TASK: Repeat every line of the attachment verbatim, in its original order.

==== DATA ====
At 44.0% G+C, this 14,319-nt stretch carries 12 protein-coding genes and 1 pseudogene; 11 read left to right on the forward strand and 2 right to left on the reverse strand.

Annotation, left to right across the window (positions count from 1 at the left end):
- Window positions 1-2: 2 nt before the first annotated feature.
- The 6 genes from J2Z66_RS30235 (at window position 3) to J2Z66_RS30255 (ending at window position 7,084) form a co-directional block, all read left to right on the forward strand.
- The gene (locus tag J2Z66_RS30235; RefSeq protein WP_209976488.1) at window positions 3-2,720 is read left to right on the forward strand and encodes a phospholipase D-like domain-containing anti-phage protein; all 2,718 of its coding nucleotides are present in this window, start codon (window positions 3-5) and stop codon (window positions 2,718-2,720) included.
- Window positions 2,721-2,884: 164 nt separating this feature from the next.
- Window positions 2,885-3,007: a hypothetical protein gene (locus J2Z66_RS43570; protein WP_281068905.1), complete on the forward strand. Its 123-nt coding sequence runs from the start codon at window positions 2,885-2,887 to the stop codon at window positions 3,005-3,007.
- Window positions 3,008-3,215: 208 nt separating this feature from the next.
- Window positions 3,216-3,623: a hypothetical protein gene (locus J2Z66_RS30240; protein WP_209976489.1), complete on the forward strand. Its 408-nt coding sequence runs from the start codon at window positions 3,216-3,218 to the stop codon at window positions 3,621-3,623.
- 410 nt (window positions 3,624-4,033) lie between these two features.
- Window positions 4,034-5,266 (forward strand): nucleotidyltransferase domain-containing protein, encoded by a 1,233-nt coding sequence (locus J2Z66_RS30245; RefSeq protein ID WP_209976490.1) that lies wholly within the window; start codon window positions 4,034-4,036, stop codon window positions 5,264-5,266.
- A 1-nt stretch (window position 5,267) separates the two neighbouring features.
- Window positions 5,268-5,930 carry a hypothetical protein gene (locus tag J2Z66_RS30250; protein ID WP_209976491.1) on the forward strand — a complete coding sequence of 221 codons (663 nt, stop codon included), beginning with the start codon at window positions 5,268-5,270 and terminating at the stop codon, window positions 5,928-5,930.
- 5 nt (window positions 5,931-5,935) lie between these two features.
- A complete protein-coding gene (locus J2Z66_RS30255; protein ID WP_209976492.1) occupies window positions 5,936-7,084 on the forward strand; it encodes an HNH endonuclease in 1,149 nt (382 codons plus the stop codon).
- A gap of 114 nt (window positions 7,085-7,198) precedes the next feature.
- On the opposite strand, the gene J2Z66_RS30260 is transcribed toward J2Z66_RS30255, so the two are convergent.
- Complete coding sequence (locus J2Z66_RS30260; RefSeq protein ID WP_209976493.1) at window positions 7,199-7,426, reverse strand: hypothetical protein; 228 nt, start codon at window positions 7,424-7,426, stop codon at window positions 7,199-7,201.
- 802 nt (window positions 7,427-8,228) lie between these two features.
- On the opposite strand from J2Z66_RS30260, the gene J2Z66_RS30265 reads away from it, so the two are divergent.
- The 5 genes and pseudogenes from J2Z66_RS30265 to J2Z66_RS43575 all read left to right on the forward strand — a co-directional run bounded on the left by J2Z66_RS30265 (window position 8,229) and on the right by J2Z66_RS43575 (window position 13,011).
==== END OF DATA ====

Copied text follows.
At 44.0% G+C, this 14,319-nt stretch carries 12 protein-coding genes and 1 pseudogene; 11 read left to right on the forward strand and 2 right to left on the reverse strand.

Annotation, left to right across the window (positions count from 1 at the left end):
- Window positions 1-2: 2 nt before the first annotated feature.
- The 6 genes from J2Z66_RS30235 (at window position 3) to J2Z66_RS30255 (ending at window position 7,084) form a co-directional block, all read left to right on the forward strand.
- The gene (locus tag J2Z66_RS30235; RefSeq protein WP_209976488.1) at window positions 3-2,720 is read left to right on the forward strand and encodes a phospholipase D-like domain-containing anti-phage protein; all 2,718 of its coding nucleotides are present in this window, start codon (window positions 3-5) and stop codon (window positions 2,718-2,720) included.
- Window positions 2,721-2,884: 164 nt separating this feature from the next.
- Window positions 2,885-3,007: a hypothetical protein gene (locus J2Z66_RS43570; protein WP_281068905.1), complete on the forward strand. Its 123-nt coding sequence runs from the start codon at window positions 2,885-2,887 to the stop codon at window positions 3,005-3,007.
- Window positions 3,008-3,215: 208 nt separating this feature from the next.
- Window positions 3,216-3,623: a hypothetical protein gene (locus J2Z66_RS30240; protein WP_209976489.1), complete on the forward strand. Its 408-nt coding sequence runs from the start codon at window positions 3,216-3,218 to the stop codon at window positions 3,621-3,623.
- 410 nt (window positions 3,624-4,033) lie between these two features.
- Window positions 4,034-5,266 (forward strand): nucleotidyltransferase domain-containing protein, encoded by a 1,233-nt coding sequence (locus J2Z66_RS30245; RefSeq protein ID WP_209976490.1) that lies wholly within the window; start codon window positions 4,034-4,036, stop codon window positions 5,264-5,266.
- A 1-nt stretch (window position 5,267) separates the two neighbouring features.
- Window positions 5,268-5,930 carry a hypothetical protein gene (locus tag J2Z66_RS30250; protein ID WP_209976491.1) on the forward strand — a complete coding sequence of 221 codons (663 nt, stop codon included), beginning with the start codon at window positions 5,268-5,270 and terminating at the stop codon, window positions 5,928-5,930.
- 5 nt (window positions 5,931-5,935) lie between these two features.
- A complete protein-coding gene (locus J2Z66_RS30255; protein ID WP_209976492.1) occupies window positions 5,936-7,084 on the forward strand; it encodes an HNH endonuclease in 1,149 nt (382 codons plus the stop codon).
- A gap of 114 nt (window positions 7,085-7,198) precedes the next feature.
- On the opposite strand, the gene J2Z66_RS30260 is transcribed toward J2Z66_RS30255, so the two are convergent.
- Complete coding sequence (locus J2Z66_RS30260; RefSeq protein ID WP_209976493.1) at window positions 7,199-7,426, reverse strand: hypothetical protein; 228 nt, start codon at window positions 7,424-7,426, stop codon at window positions 7,199-7,201.
- 802 nt (window positions 7,427-8,228) lie between these two features.
- On the opposite strand from J2Z66_RS30260, the gene J2Z66_RS30265 reads away from it, so the two are divergent.
- The 5 genes and pseudogenes from J2Z66_RS30265 to J2Z66_RS43575 all read left to right on the forward strand — a co-directional run bounded on the left by J2Z66_RS30265 (window position 8,229) and on the right by J2Z66_RS43575 (window position 13,011).